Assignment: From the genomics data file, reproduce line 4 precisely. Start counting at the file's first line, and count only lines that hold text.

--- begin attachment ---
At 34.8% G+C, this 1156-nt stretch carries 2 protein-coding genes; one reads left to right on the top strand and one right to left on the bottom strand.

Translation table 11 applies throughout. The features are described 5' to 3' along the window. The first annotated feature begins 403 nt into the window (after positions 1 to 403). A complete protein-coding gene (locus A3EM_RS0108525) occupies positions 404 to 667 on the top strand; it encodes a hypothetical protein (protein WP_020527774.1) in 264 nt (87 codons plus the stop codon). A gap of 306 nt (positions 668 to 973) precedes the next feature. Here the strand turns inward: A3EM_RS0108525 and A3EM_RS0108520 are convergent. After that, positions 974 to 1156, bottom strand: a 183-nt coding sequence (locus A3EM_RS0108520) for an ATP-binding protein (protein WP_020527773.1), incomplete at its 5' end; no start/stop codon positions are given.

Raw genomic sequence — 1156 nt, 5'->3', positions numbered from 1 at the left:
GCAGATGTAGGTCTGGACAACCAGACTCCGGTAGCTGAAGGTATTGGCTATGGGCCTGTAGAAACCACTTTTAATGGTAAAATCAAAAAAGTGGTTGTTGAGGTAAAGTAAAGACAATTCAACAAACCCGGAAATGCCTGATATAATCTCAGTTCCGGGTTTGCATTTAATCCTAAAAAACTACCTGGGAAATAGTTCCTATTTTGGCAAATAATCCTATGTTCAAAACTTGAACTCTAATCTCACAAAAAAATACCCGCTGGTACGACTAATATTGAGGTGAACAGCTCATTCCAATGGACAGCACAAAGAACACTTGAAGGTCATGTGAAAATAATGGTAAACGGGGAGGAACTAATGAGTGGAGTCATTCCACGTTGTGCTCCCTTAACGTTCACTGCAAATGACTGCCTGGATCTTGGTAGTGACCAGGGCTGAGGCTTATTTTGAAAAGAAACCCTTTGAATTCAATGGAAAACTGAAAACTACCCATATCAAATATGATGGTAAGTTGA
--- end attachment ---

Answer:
GCAGATGTAGGTCTGGACAACCAGACTCCGGTAGCTGAAGGTATTGGCTATGGGCCTGTAGAAACCACTTTTAATGGTAAAATCAAAAAAGTGGTTGTTGAGGTAAAGTAAAGACAATTCAACAAACCCGGAAATGCCTGATATAATCTCAGTTCCGGGTTTGCATTTAATCCTAAAAAACTACCTGGGAAATAGTTCCTATTTTGGCAAATAATCCTATGTTCAAAACTTGAACTCTAATCTCACAAAAAAATACCCGCTGGTACGACTAATATTGAGGTGAACAGCTCATTCCAATGGACAGCACAAAGAACACTTGAAGGTCATGTGAAAATAATGGTAAACGGGGAGGAACTAATGAGTGGAGTCATTCCACGTTGTGCTCCCTTAACGTTCACTGCAAATGACTGCCTGGATCTTGGTAGTGACCAGGGCTGAGGCTTATTTTGAAAAGAAACCCTTTGAATTCAATGGAAAACTGAAAACTACCCATATCAAATATGATGGTAAGTTGA